Air France stewardesses revolt against Muslim headscarf rule for Iran
The resumption of flights will be made after an eight-year hiatus. A deal with Western powers last year ended the period of trying to strong arm Iran into shutting its nuclear program, and cooperation in various sectors has been taking place since.
The UNAC flight crew’s union’s chief Flore Arrighi said, according to the Telegraph: “It is not our role to pass judgment on the wearing of headscarves or veils in Iran. What we are denouncing is that it is being made compulsory. Stewardesses must be given the right to refuse these flights.”
Face veils, scarves and other religious attire are frowned upon in fiercely secular France, and have been since the start of the 20th century. Headscarves have been banned in schools and offices, while the full face veil is prohibited in public.
In Iran, the return of Islamic rule following the 1979 revolution took things in the opposite direction, although nowhere near some other Muslim countries in terms of severity of punishment or overall attitudes. Saudi Arabia is a marked departure from Shiite Iran. There, stewardesses are made to wear a full body robe called the abaya. The only concession is they don’t have to wear the full-face veil, unlike regular Saudi women.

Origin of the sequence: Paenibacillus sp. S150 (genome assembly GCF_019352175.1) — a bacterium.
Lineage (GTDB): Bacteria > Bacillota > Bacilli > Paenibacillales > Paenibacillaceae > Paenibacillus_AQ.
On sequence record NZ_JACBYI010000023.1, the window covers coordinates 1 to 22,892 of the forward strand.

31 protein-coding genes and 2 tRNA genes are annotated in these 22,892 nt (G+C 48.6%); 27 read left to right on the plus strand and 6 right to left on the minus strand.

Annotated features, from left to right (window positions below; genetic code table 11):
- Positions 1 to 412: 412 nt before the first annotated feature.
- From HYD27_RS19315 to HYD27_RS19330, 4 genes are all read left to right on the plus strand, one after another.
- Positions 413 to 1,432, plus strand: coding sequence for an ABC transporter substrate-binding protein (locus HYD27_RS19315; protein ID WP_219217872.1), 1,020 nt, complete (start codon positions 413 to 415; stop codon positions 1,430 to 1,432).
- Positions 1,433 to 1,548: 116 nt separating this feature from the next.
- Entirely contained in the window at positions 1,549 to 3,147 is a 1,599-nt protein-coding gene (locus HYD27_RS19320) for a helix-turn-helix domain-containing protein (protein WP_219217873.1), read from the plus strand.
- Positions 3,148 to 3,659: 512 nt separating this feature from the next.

Air France respects the rights of its flight attendants to “individual freedoms,” but also said “tolerance and respect for the customs of the countries we serve are part of the values of the company.” The resumption of business with Iran is seen as a highly lucrative thing for the ailing airline.
Air France also said that exceptions can normally be made where the restriction of individual liberties is “justified by the nature of the task to be completed.” Evidently, that is not the case with Iran.
The choice the airline normally gives its female staff is between a skirt and trousers, but a long jacket and trousers are required for Iran currently. Stewardesses didn’t object to wearing the head scarf when out in public in Tehran, but not as a mandatory part of their uniforms, according to Christophe Pillet of the SNPNS flight crew’s union,
UNAC, another union, wrote a letter to women’s rights and families minister, Laurence Rossignol, to voice protest over the measure. Rossignol is herself known for run-ins with the system over her remarks, such as that women wearing head scarves are like “negroes who supported slavery.”
The fresh measure put forward by Air France really isn’t so new. It is actually a return to previous measures from before the break in business in 2008. The difference, according to the unions, is in the current global climate. Put simply, there is far less chance a French woman would agree to wear a headscarf today.